Mine reclamation needs in Western U.S. of major concern as coal industry weakens ‒ report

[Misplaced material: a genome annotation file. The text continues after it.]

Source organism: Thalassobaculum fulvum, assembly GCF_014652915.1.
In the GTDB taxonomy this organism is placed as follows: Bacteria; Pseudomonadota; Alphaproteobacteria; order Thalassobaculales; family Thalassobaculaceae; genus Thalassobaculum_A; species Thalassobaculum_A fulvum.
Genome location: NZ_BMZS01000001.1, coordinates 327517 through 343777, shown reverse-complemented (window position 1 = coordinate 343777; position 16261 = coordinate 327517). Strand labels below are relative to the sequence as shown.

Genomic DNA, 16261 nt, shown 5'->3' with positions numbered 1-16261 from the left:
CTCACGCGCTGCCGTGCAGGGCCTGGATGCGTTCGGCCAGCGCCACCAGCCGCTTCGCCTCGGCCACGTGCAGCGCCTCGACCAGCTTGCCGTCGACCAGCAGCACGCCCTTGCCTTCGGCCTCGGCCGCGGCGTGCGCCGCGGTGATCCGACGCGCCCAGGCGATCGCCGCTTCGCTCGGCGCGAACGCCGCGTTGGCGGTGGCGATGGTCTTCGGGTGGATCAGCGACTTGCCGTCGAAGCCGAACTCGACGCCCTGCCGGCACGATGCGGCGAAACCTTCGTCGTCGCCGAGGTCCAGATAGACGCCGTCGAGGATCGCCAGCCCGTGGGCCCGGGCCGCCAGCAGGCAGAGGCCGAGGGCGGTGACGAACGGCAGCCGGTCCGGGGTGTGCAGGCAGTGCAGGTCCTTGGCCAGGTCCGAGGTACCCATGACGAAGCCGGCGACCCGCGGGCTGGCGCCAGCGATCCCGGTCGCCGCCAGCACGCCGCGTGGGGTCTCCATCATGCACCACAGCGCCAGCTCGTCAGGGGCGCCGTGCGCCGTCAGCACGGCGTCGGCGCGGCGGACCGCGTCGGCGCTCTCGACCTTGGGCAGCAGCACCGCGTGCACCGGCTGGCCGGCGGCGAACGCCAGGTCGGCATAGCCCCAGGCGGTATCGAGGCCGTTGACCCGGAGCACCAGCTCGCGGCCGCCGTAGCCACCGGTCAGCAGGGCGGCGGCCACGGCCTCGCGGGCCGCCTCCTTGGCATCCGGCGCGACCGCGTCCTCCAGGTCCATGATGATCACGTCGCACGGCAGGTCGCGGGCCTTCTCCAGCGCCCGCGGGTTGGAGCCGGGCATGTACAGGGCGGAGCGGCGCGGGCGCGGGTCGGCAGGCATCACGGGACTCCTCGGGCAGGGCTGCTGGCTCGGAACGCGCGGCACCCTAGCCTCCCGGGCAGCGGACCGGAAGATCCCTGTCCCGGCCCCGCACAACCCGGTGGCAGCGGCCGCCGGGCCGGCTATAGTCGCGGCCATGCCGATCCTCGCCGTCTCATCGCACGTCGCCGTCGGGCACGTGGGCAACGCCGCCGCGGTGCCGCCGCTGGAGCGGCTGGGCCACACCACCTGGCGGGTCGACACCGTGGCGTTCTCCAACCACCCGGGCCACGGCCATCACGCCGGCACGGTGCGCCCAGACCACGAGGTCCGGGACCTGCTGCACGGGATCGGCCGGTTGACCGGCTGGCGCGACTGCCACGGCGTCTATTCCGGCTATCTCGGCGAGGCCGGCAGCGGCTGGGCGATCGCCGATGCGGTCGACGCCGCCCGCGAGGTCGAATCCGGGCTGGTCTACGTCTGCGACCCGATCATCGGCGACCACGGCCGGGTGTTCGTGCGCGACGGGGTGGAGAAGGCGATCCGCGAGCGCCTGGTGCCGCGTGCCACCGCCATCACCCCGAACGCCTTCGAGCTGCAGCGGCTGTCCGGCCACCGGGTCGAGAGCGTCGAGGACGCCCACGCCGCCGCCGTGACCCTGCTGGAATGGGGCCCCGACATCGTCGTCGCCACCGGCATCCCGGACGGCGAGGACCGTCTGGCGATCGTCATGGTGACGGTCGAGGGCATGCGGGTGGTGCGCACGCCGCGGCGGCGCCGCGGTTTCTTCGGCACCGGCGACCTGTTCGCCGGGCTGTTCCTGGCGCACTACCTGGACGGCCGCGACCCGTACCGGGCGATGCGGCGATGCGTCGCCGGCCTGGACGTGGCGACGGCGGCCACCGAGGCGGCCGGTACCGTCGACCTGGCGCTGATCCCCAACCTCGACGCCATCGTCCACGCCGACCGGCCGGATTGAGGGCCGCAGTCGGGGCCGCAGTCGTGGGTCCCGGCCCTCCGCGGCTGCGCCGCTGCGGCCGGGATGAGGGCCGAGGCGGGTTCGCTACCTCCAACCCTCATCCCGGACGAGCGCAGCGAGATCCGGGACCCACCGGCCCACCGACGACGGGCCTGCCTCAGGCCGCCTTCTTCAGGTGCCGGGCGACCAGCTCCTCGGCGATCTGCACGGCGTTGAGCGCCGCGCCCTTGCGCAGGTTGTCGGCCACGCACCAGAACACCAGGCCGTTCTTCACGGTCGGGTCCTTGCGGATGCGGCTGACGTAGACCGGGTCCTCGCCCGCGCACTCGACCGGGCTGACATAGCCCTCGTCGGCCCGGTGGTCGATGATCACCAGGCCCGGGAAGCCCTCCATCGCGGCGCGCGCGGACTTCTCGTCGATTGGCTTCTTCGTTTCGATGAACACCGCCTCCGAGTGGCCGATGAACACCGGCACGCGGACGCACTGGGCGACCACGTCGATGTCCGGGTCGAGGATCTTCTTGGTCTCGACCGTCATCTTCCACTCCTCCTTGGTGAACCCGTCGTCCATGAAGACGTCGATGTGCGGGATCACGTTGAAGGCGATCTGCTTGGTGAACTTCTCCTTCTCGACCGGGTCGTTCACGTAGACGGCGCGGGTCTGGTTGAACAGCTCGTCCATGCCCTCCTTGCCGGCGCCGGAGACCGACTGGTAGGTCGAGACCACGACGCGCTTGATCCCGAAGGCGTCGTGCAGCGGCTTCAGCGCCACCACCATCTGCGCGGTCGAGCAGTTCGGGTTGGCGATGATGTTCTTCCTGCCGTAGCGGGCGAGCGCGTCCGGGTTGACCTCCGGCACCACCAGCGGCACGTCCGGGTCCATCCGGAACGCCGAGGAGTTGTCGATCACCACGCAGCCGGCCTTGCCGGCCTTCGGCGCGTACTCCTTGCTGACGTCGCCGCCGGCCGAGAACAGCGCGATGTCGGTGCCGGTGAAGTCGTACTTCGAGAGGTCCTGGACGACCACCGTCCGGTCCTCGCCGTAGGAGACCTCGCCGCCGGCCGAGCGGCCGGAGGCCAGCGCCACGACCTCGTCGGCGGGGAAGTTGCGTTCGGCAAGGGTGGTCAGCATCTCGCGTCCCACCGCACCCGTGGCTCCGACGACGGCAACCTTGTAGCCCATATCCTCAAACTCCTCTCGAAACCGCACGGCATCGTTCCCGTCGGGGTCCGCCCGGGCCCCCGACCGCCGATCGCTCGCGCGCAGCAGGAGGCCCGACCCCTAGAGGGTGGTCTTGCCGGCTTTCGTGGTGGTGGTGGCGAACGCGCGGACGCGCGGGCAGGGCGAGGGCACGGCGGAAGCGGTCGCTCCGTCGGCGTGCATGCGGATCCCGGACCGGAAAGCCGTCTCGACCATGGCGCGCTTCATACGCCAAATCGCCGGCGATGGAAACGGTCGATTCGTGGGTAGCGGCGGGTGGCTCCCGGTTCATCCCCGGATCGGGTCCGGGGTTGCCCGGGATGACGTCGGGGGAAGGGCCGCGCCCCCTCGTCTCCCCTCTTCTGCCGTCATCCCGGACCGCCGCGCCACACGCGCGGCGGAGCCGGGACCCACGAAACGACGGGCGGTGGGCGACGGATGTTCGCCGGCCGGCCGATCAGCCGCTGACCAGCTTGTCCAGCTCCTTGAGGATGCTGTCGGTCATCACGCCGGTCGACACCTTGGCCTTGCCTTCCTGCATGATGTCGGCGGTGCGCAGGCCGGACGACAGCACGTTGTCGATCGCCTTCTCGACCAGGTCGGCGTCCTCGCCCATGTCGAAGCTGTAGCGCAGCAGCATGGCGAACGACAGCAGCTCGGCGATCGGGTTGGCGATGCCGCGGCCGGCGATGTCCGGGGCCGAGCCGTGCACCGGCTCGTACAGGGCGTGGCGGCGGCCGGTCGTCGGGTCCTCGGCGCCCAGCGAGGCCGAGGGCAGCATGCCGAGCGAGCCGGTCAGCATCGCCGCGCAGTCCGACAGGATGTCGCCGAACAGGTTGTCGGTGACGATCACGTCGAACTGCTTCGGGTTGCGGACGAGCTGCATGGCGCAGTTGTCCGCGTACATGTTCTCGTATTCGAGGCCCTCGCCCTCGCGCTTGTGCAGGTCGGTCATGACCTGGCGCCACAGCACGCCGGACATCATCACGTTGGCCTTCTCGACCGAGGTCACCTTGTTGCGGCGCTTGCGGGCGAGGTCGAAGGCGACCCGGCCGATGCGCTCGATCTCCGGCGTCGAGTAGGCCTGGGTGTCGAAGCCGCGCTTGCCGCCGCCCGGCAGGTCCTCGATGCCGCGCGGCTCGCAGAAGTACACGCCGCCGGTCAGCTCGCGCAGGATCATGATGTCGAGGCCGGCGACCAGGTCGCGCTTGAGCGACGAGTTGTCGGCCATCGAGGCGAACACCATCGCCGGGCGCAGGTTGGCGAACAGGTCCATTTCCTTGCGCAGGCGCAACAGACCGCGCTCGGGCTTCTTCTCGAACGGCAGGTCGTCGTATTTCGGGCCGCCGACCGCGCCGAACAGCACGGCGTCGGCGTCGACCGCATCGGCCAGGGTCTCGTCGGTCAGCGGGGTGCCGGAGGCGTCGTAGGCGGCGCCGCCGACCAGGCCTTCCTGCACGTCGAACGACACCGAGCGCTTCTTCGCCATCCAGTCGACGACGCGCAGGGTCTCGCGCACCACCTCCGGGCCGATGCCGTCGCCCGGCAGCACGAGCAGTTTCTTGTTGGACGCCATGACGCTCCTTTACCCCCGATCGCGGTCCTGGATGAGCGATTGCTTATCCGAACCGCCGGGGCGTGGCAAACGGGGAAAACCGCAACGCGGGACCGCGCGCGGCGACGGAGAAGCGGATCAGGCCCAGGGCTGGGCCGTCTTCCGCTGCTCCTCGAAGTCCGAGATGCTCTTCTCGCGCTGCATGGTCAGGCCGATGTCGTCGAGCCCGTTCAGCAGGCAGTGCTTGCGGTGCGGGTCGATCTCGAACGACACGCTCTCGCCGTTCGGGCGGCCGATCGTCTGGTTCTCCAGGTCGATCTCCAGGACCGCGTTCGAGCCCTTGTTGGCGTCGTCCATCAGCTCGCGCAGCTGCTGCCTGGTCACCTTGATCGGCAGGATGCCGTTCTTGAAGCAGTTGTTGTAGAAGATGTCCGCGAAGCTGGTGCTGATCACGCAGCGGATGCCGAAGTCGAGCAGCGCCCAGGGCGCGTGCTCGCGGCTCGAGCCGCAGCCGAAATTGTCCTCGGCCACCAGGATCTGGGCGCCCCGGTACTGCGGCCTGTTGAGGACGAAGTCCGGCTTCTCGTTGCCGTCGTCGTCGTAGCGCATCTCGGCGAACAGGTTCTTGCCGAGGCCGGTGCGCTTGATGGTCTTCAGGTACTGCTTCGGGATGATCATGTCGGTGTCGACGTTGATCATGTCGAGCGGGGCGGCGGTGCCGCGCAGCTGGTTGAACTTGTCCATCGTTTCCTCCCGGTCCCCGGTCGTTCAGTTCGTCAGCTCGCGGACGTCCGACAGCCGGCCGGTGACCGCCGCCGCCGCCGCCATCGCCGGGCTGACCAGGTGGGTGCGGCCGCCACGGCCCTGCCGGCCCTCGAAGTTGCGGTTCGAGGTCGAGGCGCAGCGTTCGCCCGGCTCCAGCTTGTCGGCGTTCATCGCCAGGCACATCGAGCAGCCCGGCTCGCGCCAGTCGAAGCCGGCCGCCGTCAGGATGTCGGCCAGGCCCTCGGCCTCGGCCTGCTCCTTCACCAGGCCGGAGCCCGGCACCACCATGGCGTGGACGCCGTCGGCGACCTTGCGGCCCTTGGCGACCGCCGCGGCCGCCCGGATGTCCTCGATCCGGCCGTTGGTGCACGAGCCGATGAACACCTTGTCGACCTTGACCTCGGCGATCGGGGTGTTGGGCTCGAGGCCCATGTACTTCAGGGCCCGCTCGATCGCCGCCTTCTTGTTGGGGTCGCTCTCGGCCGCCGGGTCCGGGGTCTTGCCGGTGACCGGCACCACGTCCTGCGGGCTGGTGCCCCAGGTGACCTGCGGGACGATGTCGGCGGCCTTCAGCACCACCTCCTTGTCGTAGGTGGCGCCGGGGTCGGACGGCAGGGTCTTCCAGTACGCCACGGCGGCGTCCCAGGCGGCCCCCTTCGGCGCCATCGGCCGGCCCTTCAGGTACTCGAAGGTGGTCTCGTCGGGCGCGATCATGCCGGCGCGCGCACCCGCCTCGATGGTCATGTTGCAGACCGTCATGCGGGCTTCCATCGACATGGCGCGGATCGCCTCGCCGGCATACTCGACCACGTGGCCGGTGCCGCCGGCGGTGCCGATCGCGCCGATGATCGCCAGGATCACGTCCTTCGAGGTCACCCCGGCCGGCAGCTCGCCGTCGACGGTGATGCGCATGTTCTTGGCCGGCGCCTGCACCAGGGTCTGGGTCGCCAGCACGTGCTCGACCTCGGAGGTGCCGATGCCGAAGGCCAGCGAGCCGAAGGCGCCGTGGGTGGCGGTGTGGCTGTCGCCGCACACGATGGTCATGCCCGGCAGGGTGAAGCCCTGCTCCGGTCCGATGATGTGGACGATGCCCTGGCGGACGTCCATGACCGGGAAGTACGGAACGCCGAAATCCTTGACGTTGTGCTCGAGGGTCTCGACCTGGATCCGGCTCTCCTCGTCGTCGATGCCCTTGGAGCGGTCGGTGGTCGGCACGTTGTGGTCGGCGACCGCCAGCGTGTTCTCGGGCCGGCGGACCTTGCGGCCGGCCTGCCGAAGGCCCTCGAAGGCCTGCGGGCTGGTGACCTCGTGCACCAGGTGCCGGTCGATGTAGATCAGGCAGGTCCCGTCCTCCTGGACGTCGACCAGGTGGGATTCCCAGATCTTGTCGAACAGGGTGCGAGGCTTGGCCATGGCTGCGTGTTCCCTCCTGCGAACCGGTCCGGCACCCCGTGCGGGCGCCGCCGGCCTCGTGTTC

first_imgMine reclamation needs in Western U.S. of major concern as coal industry weakens ‒ report FacebookTwitterLinkedInEmailPrint分享S&P Global Market Intelligence ($):More than one-third of all land mined for coal in the western U.S. remains unreclaimed after nearly 50 years of mining, according to a new report from a regional network of western conservation organizations.There are about 150,000 unreclaimed acres, or 234 square miles, in the West, according to a report from the Western Organization of Resource Councils, or WORC. That land is either still being mined or is classified as long-term reclamation and mining facilities, such as haul roads and other areas that coal producers deem necessary until the end of the mine life.The report noted the coal industry’s decline and projections of its continuing demise as demand for the fuel wanes. Federal and state governments need to be more active to ensure producers clean up their mines rather than sticking taxpayers with the bill, which may involve policy changes, according to the report.Among its recommendations, the report said policymakers should require companies to provide detailed mine closure plans that include the expected timing and resources the producer has available to put toward the costs of shutting down the operation. The council also suggested that policymakers require companies to create sinking funds to help pay for reclamation obligations and eliminate self-bonding at state and federal levels.Part of the problem is that much of the coal mine is left unreclaimed up until the operation shuts down, requiring the producers to spend a significant amount of money restoring the land just as its revenue stream dries up, according to WORC.“At some point, reclamation costs will overwhelm cash generated from dwindling coal sales. With rising costs and declining revenues, coal companies will likely again file for bankruptcy sometime during this process,” the report said.[Ellie Potter]More ($): More than a third of western US coal mine land left unreclaimed, report sayslast_img read more